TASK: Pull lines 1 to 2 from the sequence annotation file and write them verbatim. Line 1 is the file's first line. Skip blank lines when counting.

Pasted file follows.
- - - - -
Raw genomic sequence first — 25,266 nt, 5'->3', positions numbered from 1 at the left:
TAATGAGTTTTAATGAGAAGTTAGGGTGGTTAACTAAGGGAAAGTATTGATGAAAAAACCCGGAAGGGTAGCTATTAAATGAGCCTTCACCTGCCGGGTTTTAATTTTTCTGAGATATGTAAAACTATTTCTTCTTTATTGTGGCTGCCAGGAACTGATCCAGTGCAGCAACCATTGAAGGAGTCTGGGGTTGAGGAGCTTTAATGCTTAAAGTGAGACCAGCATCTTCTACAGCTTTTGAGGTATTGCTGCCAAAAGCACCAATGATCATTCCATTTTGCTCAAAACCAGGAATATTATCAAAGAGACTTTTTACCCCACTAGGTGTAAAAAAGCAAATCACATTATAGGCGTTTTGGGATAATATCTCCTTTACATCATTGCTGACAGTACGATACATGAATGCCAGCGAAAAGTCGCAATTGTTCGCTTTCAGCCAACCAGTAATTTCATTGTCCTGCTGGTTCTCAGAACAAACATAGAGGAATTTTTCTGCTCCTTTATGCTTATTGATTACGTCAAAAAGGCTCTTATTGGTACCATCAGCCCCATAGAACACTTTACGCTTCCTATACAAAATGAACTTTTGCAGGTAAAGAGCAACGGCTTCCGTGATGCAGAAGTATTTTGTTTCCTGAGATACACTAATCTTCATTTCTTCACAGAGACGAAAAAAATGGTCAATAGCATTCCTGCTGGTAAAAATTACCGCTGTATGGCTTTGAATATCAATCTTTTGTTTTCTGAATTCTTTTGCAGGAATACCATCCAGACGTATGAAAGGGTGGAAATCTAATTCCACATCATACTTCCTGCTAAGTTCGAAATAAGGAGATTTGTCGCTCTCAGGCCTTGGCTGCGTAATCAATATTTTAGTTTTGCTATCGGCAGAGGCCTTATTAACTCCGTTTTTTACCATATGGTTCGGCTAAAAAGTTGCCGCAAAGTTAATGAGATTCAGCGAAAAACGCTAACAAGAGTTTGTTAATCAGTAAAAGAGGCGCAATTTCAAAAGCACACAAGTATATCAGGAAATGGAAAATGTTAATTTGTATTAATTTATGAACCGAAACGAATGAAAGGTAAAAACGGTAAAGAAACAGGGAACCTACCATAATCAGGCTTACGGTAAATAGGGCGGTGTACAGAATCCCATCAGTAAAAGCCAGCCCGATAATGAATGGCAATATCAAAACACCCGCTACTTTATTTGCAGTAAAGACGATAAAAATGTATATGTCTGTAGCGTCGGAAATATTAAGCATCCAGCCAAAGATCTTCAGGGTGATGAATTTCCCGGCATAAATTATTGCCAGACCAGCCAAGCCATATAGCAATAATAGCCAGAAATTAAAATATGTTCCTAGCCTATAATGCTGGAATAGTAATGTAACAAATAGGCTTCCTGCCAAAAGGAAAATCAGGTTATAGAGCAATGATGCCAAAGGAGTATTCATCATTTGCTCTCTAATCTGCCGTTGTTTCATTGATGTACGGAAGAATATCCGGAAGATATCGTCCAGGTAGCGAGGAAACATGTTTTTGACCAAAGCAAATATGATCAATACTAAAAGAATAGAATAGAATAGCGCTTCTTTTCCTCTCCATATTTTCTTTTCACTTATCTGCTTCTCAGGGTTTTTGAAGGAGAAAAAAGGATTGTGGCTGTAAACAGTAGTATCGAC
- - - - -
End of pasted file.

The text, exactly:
Raw genomic sequence first — 25,266 nt, 5'->3', positions numbered from 1 at the left:
TAATGAGTTTTAATGAGAAGTTAGGGTGGTTAACTAAGGGAAAGTATTGATGAAAAAACCCGGAAGGGTAGCTATTAAATGAGCCTTCACCTGCCGGGTTTTAATTTTTCTGAGATATGTAAAACTATTTCTTCTTTATTGTGGCTGCCAGGAACTGATCCAGTGCAGCAACCATTGAAGGAGTCTGGGGTTGAGGAGCTTTAATGCTTAAAGTGAGACCAGCATCTTCTACAGCTTTTGAGGTATTGCTGCCAAAAGCACCAATGATCATTCCATTTTGCTCAAAACCAGGAATATTATCAAAGAGACTTTTTACCCCACTAGGTGTAAAAAAGCAAATCACATTATAGGCGTTTTGGGATAATATCTCCTTTACATCATTGCTGACAGTACGATACATGAATGCCAGCGAAAAGTCGCAATTGTTCGCTTTCAGCCAACCAGTAATTTCATTGTCCTGCTGGTTCTCAGAACAAACATAGAGGAATTTTTCTGCTCCTTTATGCTTATTGATTACGTCAAAAAGGCTCTTATTGGTACCATCAGCCCCATAGAACACTTTACGCTTCCTATACAAAATGAACTTTTGCAGGTAAAGAGCAACGGCTTCCGTGATGCAGAAGTATTTTGTTTCCTGAGATACACTAATCTTCATTTCTTCACAGAGACGAAAAAAATGGTCAATAGCATTCCTGCTGGTAAAAATTACCGCTGTATGGCTTTGAATATCAATCTTTTGTTTTCTGAATTCTTTTGCAGGAATACCATCCAGACGTATGAAAGGGTGGAAATCTAATTCCACATCATACTTCCTGCTAAGTTCGAAATAAGGAGATTTGTCGCTCTCAGGCCTTGGCTGCGTAATCAATATTTTAGTTTTGCTATCGGCAGAGGCCTTATTAACTCCGTTTTTTACCATATGGTTCGGCTAAAAAGTTGCCGCAAAGTTAATGAGATTCAGCGAAAAACGCTAACAAGAGTTTGTTAATCAGTAAAAGAGGCGCAATTTCAAAAGCACACAAGTATATCAGGAAATGGAAAATGTTAATTTGTATTAATTTATGAACCGAAACGAATGAAAGGTAAAAACGGTAAAGAAACAGGGAACCTACCATAATCAGGCTTACGGTAAATAGGGCGGTGTACAGAATCCCATCAGTAAAAGCCAGCCCGATAATGAATGGCAATATCAAAACACCCGCTACTTTATTTGCAGTAAAGACGATAAAAATGTATATGTCTGTAGCGTCGGAAATATTAAGCATCCAGCCAAAGATCTTCAGGGTGATGAATTTCCCGGCATAAATTATTGCCAGACCAGCCAAGCCATATAGCAATAATAGCCAGAAATTAAAATATGTTCCTAGCCTATAATGCTGGAATAGTAATGTAACAAATAGGCTTCCTGCCAAAAGGAAAATCAGGTTATAGAGCAATGATGCCAAAGGAGTATTCATCATTTGCTCTCTAATCTGCCGTTGTTTCATTGATGTACGGAAGAATATCCGGAAGATATCGTCCAGGTAGCGAGGAAACATGTTTTTGACCAAAGCAAATATGATCAATACTAAAAGAATAGAATAGAATAGCGCTTCTTTTCCTCTCCATATTTTCTTTTCACTTATCTGCTTCTCAGGGTTTTTGAAGGAGAAAAAAGGATTGTGGCTGTAAACAGTAGTATCGAC